Developing Responsibility

If we want our children to become responsible adults, we must teach them when they are young. Requiring a child to ‘make his bed’ or vacuum her floor are first steps in developing responsibility. And what of good manners? Corporate America is now hiring ‘etiquette trainers’ because employees don’t know the simply rules of courtesy. If as parents we believe that ‘please’ and ‘thank you,’ are better than ‘gimmie’ and ‘yuck,’ then we have rules that teach such manners. Rules must be clearly explained to children. Unspoken rules are unfair rules. In most cases, parents are older than children. So, they have the responsibility to make rules that will protect and guide the child.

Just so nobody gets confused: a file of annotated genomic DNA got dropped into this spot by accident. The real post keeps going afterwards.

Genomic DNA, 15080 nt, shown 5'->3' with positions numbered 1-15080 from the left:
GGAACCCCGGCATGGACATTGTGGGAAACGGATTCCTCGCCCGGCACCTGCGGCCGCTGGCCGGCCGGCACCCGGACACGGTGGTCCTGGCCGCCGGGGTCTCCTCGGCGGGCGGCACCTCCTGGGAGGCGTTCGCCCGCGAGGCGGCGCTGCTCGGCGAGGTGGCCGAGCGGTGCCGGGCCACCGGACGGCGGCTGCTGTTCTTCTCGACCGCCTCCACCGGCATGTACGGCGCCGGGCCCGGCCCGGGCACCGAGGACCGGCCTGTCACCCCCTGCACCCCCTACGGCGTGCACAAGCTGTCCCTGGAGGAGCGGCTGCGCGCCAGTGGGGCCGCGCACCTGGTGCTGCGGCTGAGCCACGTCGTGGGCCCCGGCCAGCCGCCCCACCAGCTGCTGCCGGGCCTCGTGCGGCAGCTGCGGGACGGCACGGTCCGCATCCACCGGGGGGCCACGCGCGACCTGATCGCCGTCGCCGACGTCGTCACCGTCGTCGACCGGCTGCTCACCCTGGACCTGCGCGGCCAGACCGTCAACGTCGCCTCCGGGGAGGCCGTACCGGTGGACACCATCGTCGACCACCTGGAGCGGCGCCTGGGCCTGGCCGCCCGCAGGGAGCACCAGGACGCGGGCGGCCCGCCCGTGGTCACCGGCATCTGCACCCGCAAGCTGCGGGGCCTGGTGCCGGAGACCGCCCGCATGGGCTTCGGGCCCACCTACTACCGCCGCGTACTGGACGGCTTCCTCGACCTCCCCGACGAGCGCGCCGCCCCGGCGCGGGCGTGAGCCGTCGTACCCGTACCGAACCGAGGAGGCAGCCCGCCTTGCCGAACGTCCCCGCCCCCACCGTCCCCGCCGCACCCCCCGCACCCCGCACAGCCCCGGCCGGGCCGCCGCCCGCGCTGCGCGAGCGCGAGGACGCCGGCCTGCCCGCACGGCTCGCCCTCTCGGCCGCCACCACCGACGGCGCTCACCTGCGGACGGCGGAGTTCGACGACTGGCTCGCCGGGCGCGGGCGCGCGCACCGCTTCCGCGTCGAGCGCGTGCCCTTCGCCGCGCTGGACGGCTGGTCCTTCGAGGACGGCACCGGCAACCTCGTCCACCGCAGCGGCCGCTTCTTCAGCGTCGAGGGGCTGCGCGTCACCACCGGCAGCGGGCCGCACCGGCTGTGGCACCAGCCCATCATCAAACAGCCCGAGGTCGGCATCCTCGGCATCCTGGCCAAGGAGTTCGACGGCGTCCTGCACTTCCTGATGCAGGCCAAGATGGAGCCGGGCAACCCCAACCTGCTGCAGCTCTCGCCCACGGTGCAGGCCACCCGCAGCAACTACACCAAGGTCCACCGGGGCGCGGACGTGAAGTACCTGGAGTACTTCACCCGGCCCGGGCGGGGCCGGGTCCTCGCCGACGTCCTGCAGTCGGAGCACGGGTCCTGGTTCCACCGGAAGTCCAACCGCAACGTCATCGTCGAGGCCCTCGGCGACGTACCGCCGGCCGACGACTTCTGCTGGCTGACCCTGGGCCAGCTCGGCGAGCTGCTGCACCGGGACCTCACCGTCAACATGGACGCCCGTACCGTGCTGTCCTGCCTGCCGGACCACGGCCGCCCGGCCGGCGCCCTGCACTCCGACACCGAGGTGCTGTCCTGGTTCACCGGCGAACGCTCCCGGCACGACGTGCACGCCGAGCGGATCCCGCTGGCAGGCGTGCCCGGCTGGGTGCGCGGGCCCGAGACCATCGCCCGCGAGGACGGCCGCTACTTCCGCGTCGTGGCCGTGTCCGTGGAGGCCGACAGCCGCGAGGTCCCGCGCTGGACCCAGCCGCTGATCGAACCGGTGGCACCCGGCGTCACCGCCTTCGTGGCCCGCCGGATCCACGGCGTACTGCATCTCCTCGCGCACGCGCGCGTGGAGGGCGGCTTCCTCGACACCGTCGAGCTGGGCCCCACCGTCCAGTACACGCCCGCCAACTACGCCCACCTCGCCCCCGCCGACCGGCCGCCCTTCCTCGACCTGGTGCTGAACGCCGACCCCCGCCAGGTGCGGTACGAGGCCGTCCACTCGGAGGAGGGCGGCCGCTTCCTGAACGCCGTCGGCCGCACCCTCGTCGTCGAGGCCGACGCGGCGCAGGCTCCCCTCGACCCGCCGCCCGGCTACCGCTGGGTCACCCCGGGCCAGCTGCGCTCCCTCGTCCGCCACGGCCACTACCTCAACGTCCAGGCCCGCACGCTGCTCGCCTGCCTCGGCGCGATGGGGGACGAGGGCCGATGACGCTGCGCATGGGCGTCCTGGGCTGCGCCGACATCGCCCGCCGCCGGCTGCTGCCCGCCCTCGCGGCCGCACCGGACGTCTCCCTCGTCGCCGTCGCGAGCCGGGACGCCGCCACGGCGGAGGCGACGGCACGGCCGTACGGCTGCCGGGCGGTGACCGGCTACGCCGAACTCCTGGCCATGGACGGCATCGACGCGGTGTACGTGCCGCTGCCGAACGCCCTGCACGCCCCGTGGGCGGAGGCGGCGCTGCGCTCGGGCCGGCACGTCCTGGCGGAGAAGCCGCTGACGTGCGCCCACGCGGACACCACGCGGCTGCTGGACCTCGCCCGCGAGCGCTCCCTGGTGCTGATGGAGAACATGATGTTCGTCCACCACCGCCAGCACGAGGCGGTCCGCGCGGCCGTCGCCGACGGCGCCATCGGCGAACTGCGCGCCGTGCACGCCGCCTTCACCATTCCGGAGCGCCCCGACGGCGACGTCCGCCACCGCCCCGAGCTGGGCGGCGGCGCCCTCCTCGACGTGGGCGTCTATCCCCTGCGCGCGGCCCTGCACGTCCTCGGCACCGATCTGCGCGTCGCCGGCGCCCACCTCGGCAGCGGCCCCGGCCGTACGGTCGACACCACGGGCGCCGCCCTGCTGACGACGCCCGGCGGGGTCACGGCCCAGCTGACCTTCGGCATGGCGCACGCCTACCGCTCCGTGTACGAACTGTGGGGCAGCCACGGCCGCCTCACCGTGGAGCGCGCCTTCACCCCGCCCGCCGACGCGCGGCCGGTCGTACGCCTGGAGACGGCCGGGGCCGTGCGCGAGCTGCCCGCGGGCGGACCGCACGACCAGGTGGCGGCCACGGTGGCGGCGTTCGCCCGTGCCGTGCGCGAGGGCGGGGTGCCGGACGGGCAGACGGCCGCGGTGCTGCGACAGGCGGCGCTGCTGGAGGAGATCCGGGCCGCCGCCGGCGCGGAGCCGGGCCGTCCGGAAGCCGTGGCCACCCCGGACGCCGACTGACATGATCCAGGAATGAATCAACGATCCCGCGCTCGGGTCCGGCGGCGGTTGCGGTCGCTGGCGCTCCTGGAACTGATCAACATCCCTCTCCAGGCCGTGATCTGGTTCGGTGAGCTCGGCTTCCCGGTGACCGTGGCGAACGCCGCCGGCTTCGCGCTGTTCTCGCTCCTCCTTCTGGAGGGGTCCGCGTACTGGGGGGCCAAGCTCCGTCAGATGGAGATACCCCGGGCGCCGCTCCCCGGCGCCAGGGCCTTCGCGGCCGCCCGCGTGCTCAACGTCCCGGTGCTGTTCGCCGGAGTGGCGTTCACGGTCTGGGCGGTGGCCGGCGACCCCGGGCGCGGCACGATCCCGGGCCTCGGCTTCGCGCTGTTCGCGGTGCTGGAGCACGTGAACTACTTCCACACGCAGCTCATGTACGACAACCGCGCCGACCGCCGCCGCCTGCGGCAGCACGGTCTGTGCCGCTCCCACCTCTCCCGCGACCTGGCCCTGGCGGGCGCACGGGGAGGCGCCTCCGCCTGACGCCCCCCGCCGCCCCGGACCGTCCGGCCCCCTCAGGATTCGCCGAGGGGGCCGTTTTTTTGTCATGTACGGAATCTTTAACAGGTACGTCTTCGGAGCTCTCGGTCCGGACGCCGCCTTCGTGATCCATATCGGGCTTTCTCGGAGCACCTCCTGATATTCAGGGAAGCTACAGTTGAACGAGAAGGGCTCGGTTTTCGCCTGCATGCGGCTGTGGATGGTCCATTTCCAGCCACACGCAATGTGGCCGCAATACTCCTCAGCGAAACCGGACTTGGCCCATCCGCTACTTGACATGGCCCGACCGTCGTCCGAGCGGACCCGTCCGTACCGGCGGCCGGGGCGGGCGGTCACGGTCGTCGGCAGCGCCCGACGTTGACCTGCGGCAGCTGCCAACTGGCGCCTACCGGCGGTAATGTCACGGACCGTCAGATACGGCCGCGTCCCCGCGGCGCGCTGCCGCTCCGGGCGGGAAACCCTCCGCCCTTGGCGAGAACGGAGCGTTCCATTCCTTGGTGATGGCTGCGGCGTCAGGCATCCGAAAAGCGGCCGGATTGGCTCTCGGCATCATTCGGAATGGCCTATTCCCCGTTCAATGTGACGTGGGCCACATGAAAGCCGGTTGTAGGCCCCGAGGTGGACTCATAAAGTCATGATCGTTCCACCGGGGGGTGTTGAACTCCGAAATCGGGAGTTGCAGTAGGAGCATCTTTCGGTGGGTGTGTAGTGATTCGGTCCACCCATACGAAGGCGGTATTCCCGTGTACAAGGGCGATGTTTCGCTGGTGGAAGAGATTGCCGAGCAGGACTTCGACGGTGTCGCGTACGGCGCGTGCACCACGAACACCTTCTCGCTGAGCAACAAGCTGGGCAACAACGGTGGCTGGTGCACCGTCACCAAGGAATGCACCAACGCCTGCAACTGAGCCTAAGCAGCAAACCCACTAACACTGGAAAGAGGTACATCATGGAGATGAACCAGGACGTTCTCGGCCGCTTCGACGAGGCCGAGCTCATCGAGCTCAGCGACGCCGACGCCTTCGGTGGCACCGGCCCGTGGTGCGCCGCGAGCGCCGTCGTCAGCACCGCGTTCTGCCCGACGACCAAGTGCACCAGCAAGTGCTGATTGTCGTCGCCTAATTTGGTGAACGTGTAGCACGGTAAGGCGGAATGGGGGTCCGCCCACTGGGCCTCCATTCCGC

Discipline Is Not a Negative Word

The word discipline is not a negative word, nor is it to be equated with spanking or yelling at children. The word discipline means literally “to train”. Without positive discipline children will self-destruct; they cannot train themselves. Training begins with love, followed by a clear statement of the rules. There are some things we do and some things we don’t do. Rules should always be reasonable. Some rules keep children from danger. “Look both ways before crossing the street.” Some rules protect property. “Never play baseball in the back yard.” Some rules teach children responsibility. “Always put the football in the garage when you finish playing.” Simple rules develop character and responsibility.